From my vantage point through the driver’s side window it was a dazzling pastel display. It covered every inch of the blacktop leading to the garage. To the untrained eye, it was nonsense. To a mother—any mother—it was a work of art. The beauty evident as the random patterns danced separately and together until they bled into the blades of grass and disappeared.
As I sat there with my engine idling, transfixed, I smiled as I realized how much I missed the simplicity of sidewalk chalk.
Sidewalk chalk was the harbinger of spring. With three boys under the age of five, I was not always game for a trip to a playground but the bucket of sidewalk chalk was never any farther than the garage. That bucket represented freedom from long winter days spent at Chuckie Cheese or an indoor gym where you wasted hours convincing yourself that the rampant germs would make your children strong, healthy adolescents instead of scarring them for life.
Those fat, sturdy pieces of chalk were ideal for developing motor skills and more importantly, learning that perfection is not always attained inside the lines. There was no right or wrong answer there was only movement and whimsy.
Now those days of wiling away the hours squatting over the driveway, simply living in the moment, have yielded to graph paper and planners, backpacks and exams and the pressure to perform. All the crude attempts at spelling their names in big, powdery letters has somehow led to big homework assignments typed double-spaced on the computer.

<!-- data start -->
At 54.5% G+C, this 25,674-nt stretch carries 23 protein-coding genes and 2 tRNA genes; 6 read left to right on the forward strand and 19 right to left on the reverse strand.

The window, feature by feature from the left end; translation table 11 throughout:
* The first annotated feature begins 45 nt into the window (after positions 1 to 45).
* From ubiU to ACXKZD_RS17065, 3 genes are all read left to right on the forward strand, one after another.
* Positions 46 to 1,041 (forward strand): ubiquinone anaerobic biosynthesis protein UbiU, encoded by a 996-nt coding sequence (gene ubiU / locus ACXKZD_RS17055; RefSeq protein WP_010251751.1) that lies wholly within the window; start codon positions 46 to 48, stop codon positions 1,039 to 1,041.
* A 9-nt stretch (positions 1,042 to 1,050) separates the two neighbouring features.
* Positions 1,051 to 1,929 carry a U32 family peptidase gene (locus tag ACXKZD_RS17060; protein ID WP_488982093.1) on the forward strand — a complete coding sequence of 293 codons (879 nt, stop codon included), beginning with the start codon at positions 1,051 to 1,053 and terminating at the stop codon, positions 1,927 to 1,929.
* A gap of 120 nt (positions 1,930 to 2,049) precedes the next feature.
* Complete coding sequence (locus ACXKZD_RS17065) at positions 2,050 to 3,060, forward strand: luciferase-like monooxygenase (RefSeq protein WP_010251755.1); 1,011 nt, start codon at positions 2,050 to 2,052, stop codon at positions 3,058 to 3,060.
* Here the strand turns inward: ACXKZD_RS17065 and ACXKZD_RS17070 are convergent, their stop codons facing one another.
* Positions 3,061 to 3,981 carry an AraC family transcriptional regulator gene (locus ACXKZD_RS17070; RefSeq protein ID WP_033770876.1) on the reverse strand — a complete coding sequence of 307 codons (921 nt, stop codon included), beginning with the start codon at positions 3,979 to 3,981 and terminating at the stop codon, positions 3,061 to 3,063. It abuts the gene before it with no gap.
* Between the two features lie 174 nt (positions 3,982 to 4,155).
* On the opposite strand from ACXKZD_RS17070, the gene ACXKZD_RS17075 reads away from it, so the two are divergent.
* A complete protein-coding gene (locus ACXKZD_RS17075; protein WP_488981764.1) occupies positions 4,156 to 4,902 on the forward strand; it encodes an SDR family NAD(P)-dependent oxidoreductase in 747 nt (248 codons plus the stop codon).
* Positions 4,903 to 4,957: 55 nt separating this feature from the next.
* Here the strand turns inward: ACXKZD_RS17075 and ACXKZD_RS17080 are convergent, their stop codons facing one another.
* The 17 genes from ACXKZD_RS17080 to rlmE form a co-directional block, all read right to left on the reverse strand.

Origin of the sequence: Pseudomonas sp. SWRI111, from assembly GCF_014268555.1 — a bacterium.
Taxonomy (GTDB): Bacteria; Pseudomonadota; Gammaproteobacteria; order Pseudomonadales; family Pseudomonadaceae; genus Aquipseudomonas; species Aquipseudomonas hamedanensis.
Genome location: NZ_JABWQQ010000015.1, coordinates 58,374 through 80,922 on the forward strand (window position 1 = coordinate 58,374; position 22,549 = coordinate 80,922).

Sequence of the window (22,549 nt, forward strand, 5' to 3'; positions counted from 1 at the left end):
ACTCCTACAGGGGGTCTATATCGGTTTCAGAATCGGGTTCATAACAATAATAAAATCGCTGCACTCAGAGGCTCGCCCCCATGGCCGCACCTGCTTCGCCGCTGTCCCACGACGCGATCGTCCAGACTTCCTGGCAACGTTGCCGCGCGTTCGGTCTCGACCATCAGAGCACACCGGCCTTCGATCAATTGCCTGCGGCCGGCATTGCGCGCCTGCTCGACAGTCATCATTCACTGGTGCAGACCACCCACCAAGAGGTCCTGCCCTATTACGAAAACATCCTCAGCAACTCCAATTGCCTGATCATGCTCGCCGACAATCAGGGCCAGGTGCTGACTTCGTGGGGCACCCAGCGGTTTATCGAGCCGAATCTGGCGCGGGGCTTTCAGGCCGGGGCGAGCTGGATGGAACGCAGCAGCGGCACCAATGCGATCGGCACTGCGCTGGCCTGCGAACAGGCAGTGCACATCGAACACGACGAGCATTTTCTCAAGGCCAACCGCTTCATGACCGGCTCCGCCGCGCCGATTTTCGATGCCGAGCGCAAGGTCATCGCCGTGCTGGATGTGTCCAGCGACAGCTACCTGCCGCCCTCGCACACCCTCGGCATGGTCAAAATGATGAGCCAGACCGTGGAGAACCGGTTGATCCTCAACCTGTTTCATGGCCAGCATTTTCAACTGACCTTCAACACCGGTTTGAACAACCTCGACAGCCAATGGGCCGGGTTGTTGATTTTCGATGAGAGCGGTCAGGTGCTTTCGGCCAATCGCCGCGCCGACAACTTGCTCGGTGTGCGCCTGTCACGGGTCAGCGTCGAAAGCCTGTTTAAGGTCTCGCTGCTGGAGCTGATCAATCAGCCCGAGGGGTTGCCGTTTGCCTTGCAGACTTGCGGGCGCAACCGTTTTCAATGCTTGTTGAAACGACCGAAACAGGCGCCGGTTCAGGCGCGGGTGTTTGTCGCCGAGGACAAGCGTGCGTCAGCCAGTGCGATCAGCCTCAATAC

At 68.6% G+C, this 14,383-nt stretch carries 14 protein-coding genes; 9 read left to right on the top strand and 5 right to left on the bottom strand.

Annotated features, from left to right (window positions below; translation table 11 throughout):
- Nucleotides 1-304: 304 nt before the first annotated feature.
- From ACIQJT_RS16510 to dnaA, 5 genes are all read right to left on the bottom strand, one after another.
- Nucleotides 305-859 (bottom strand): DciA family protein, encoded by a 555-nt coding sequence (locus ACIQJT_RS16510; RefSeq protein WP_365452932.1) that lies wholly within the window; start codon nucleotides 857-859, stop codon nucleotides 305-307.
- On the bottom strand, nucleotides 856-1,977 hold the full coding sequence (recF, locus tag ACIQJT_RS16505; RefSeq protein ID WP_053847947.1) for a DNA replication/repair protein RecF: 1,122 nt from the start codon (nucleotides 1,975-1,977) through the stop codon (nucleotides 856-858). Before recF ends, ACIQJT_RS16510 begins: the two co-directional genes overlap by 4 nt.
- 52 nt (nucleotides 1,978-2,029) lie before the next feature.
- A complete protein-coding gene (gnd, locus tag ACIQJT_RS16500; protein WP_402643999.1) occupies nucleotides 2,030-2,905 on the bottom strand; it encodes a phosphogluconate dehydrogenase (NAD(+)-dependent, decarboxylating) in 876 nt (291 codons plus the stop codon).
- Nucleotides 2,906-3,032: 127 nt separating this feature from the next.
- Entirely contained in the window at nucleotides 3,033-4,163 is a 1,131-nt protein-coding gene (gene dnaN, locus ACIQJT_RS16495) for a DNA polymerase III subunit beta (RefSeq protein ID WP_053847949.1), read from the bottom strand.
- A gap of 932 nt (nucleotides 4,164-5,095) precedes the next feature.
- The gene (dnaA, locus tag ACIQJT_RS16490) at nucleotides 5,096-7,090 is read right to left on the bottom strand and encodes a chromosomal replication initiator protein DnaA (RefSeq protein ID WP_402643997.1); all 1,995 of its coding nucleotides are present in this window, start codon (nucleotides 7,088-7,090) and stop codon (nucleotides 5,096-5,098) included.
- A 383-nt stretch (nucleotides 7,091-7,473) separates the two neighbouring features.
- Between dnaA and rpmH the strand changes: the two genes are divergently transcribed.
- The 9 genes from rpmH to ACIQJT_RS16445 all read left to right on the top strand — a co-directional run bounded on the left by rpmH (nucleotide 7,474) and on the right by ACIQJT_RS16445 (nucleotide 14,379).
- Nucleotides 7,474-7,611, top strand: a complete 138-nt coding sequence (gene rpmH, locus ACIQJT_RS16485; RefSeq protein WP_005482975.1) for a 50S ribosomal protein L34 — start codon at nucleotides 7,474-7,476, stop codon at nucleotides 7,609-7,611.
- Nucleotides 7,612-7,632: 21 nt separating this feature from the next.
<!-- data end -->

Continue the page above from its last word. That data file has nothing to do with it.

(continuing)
Tests are graded, schedules are adhered to, homework is mandatory and our view through pastel colored glasses has dimmed.
Most days, outdoor activity is sandwiched between extracurricular obligations and homework and the longing for unbridled fun is palpable for us all. That bare, blacktop beckons well into the evening with the change to daylight savings each year.
Many think that the choice to be scheduled is by design, but I wonder if that is true.
For our teens and pre-teens, numbers no longer dot a crooked hopscotch hastily chalked for friendly competition. Numbers represent standardized testing, GPA’s, service hours, final scores in a hard fought game and mileage on the car as we drive to and fro.
These numbers are the reality of a college future where they seek well-rounded students. A world where day-dreamers need not apply. Even the summers, usually reserved for dreaming in a spot of shade, have been shortened by the expanding school year and filled with school work.
I long to haul out that bucket of chalk with its array of shades which presented opportunity to my budding artists. The color combinations were endless and no two pictures were ever the same.
In that respect, maybe the bucket is still half full. My boys can create their own rainbows with a world of opportunity open to them every day. Those lazy afternoons have washed away like sidewalk chalk after a spring storm, but maybe that is just part of the cycle and growth process.
The hope, for any mother, is that when her children glimpse those carefree days in the rearview mirror they look past the faded colors and the impression that remains makes them smile.